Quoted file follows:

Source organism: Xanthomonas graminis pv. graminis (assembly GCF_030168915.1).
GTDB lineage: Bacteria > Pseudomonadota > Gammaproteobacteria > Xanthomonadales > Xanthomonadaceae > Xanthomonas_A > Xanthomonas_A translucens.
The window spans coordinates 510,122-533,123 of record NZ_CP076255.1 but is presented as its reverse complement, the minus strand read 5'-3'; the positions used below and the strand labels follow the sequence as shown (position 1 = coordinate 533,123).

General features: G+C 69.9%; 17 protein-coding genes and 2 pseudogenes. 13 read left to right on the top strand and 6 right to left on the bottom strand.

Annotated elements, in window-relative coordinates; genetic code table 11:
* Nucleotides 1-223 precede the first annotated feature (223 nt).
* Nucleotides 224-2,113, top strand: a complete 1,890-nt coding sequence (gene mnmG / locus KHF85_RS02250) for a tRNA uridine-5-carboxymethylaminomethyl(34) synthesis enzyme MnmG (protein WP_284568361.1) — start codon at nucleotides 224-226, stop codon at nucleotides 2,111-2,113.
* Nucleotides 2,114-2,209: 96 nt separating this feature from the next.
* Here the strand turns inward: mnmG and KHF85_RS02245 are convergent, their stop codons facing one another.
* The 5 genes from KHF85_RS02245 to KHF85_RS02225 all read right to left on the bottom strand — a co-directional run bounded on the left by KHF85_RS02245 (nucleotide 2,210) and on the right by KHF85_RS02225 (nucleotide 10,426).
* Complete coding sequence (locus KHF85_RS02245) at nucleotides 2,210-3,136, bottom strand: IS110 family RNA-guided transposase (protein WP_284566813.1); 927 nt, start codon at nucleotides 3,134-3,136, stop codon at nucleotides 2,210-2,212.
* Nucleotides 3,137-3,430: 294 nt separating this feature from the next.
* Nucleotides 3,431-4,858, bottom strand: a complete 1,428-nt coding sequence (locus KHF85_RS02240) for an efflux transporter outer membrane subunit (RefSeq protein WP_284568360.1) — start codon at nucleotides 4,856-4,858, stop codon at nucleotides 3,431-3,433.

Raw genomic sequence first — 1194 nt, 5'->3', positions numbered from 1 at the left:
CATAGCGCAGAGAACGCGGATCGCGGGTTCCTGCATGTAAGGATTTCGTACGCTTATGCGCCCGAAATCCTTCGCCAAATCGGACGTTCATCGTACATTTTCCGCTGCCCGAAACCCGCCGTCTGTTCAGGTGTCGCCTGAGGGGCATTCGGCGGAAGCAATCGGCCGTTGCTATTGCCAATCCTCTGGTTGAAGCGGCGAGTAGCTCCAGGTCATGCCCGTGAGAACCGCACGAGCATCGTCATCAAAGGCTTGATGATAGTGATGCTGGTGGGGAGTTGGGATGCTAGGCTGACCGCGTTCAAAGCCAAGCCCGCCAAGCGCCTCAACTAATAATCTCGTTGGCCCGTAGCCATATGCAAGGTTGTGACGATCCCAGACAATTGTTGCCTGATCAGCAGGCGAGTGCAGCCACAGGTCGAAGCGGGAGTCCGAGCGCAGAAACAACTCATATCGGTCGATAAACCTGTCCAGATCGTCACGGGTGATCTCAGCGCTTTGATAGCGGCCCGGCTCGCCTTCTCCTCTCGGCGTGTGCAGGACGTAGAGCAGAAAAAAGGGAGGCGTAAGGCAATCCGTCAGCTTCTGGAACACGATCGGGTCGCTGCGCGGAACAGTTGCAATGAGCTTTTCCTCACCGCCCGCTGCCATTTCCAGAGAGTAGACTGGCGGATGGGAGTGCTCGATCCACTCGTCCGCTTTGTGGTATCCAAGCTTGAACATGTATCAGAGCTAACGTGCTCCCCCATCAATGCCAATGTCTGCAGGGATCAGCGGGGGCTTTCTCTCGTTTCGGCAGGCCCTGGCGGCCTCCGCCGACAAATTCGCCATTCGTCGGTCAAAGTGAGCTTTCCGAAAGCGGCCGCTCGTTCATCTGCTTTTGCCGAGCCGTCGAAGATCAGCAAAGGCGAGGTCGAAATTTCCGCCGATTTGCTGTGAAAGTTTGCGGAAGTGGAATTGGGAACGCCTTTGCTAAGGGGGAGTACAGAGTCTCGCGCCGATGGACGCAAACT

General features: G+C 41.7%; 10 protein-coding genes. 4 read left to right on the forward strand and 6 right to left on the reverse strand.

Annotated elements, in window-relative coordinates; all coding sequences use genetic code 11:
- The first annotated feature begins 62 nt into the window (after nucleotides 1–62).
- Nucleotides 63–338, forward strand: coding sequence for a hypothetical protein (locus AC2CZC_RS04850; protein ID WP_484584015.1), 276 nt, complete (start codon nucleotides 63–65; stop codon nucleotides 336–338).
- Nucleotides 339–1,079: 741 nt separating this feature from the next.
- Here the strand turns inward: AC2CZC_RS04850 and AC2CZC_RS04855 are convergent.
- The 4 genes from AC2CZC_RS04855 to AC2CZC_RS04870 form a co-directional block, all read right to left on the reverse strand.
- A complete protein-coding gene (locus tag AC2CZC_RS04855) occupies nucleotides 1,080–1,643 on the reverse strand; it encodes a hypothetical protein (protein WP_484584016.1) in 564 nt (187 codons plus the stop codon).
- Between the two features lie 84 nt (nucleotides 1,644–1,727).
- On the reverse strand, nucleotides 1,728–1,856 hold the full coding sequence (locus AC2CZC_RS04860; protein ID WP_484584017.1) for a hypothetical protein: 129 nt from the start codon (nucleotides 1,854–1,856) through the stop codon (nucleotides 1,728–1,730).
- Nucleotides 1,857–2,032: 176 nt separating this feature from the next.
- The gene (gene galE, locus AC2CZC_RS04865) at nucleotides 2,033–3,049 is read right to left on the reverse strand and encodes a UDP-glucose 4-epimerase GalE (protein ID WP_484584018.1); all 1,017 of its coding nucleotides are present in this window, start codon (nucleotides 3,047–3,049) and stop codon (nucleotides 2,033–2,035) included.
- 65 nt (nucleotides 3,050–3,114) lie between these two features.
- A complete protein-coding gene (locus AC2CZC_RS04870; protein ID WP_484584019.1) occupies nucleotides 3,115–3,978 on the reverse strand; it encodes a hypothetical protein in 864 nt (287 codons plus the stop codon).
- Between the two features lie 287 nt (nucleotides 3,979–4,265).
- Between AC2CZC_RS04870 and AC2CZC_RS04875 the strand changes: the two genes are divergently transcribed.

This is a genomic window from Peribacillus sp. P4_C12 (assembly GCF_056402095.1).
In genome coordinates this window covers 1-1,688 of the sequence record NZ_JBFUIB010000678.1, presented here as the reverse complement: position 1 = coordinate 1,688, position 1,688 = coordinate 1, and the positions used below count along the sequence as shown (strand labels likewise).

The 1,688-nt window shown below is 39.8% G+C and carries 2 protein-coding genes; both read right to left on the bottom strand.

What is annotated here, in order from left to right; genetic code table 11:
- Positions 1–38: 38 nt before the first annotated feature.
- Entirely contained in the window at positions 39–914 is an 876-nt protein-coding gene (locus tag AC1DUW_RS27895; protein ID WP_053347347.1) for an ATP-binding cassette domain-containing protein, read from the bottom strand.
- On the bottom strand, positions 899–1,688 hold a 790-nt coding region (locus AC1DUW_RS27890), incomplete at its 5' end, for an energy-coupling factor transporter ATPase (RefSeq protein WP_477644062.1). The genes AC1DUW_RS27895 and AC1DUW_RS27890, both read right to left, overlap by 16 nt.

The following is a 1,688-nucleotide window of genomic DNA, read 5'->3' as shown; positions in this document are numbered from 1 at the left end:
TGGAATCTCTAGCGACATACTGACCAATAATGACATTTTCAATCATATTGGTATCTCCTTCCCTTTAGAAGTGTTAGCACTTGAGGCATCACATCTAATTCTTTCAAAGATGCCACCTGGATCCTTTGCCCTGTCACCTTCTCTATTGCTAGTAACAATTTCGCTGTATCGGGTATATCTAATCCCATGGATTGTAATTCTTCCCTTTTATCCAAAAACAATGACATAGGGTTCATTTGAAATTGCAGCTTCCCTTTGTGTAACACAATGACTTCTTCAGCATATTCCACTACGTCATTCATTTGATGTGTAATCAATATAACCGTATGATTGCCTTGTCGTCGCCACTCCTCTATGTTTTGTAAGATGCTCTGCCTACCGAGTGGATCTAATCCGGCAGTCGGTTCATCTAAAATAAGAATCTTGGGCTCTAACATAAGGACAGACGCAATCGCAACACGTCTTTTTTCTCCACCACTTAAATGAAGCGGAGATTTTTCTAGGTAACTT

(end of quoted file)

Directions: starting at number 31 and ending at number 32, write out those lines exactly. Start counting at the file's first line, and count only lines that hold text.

- Between AC2CZC_RS04870 and AC2CZC_RS04875 the strand changes: the two genes are divergently transcribed.

This is a genomic window from Peribacillus sp. P4_C12 (assembly GCF_056402095.1).